Awesome story. A small, growing town of peasants living peacefully but theocratically resists when the Brazilian government tries to take down their charismatic, revolutionary preacher. Bordering on fantasy, but painful and depressing in the kind of way that only good literature can be. Of course, I only started reading it because it had a cool cover and a cool name.
Then I picked up "The Storyteller". Two Peruvian university students in the Sixties argue over whether "civilization" is a good thing to push on the indigenous tribes of their country. Years later and half a world away in an art gallery, the narrator sees a photo of the Storyteller who belongs to one of these tribes, and he's convinced that it's that old pal of his from school.
Another great story. In the middle of the straightforward narrative, it switches to a series of myths and tales repeated by the Storyteller, then bounces back and forth between the two narrators. Makes you think about what "civilization" means, what happens when different cultures mix and clash, how storytellers and novelists have to share the same skills and the same motivations. Makes you understand modern South America a little better if you're an ignorant Yankee who can't tell the difference between authors with Spanish names.
On a radio show, I heard people raving about "Love in the Time of Cholera." They read excerpts and made it sound so good that I knew I had to find it. Besides which, he did such a good job on those other two books, how could I go wrong?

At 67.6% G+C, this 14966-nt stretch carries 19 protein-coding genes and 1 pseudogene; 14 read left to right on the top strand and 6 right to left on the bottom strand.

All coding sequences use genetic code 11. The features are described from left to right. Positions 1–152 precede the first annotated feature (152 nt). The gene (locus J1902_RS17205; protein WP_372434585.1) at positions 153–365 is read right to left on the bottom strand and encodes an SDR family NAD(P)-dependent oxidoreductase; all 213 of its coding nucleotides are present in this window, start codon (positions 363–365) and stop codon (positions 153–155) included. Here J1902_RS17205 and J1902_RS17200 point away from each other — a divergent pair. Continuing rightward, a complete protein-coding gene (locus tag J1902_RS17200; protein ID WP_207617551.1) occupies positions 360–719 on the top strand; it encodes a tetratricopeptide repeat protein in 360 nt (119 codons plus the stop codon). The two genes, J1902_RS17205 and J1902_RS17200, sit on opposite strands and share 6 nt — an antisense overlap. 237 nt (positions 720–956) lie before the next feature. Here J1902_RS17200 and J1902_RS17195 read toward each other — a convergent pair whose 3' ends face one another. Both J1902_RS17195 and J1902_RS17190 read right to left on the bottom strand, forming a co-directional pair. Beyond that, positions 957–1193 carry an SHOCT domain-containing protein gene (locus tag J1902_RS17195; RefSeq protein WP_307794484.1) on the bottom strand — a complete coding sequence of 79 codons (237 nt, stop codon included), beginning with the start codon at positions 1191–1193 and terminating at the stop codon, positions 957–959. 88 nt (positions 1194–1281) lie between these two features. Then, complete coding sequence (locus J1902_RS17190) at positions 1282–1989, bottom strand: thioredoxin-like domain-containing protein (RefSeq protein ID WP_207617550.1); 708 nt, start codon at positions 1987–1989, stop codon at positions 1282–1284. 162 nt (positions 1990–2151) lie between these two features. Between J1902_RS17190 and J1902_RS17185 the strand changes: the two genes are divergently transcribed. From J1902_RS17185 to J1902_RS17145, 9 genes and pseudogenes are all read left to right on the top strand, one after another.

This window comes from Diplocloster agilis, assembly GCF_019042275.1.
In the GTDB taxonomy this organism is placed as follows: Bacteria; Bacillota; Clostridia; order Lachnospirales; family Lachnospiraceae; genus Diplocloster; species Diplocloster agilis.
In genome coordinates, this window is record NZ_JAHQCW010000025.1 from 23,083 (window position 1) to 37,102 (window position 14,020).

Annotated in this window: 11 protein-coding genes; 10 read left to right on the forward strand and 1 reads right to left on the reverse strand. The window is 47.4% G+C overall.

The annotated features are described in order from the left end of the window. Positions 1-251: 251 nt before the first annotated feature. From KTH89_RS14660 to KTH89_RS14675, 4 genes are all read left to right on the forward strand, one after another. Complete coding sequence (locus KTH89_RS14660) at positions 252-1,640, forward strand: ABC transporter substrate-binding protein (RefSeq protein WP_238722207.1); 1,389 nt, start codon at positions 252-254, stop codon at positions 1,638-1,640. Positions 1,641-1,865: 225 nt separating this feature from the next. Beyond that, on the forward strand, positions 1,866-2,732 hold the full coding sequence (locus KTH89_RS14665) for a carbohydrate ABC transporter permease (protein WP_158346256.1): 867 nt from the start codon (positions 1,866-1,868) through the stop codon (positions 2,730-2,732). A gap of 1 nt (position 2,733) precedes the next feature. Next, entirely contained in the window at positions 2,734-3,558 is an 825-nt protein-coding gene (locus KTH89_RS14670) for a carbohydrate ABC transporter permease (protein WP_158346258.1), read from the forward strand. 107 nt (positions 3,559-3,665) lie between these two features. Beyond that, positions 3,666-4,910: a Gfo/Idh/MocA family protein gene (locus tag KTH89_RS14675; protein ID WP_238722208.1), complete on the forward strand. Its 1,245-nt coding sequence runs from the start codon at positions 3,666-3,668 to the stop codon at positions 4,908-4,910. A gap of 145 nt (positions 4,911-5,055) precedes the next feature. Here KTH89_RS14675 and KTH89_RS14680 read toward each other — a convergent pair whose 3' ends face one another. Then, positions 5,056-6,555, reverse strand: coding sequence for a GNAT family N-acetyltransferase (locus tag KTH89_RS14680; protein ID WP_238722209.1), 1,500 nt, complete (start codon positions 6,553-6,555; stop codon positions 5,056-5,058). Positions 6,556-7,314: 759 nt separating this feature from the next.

"Love in the Time of Cholera" is the ultimate almost-unrequited love story. After setting his sights on this woman who turns him down, the protagonist watches and waits for sixty years or so, while she marries, has kids, lives a full life, and becomes a widow. He almost spoils it by coming on too strong, too soon after her husband dies. She tells him to go away and never come back, but he gradually wins her over.
It's a million times more romantic than any generic Romance novel you'd read, because they're old people by the time they finally become friends again. It's romantic that they're still interested in getting to know each other at the ends of their lives, when you know it's not a matter of physical attraction anymore.
Somewhere along the line, I realized that I'm an ignorant Yankee who can't pay attention to Spanish names, because I couldn't remember the difference between Jorge Luis Borges and Gabriel Garcia Marquez. It's because they use their middle names, I guess. Too many names for me to process correctly. I see the string of cool sounding Spanish names, and I can't remember which is which.
I had those two names stuck in my head, but only recently remembered that this all started with "The War of the End of the World" -- by Mario Vargas Llosa.
Now I'm reading "One Hundred Years of Solitude," and I couldn't figure why the library doesn't list any of these four titles when I look up "Jorge Luis Borges." It turns out that I haven't read anything by Borges. I'll have to read him next, if only to exercise this demonic confusion.
Mario Vargas Llosa = The War of The End of The World, The Storyteller
Gabriel Garcia Marquez = Love in the Time of Cholera, One Hundred Years of Solitude
Jorge Luis Borges = [will fill this in at a later date]